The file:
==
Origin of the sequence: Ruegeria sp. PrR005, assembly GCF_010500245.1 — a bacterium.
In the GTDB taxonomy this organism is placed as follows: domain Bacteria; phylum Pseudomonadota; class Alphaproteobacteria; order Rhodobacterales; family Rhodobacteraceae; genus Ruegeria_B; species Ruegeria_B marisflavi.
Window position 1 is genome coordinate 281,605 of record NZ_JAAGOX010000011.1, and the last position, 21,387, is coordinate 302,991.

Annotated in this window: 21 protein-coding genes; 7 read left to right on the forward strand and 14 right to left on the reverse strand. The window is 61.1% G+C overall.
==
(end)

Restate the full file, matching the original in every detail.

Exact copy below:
Origin of the sequence: Ruegeria sp. PrR005, assembly GCF_010500245.1 — a bacterium.
In the GTDB taxonomy this organism is placed as follows: domain Bacteria; phylum Pseudomonadota; class Alphaproteobacteria; order Rhodobacterales; family Rhodobacteraceae; genus Ruegeria_B; species Ruegeria_B marisflavi.
Window position 1 is genome coordinate 281,605 of record NZ_JAAGOX010000011.1, and the last position, 21,387, is coordinate 302,991.

Annotated in this window: 21 protein-coding genes; 7 read left to right on the forward strand and 14 right to left on the reverse strand. The window is 61.1% G+C overall.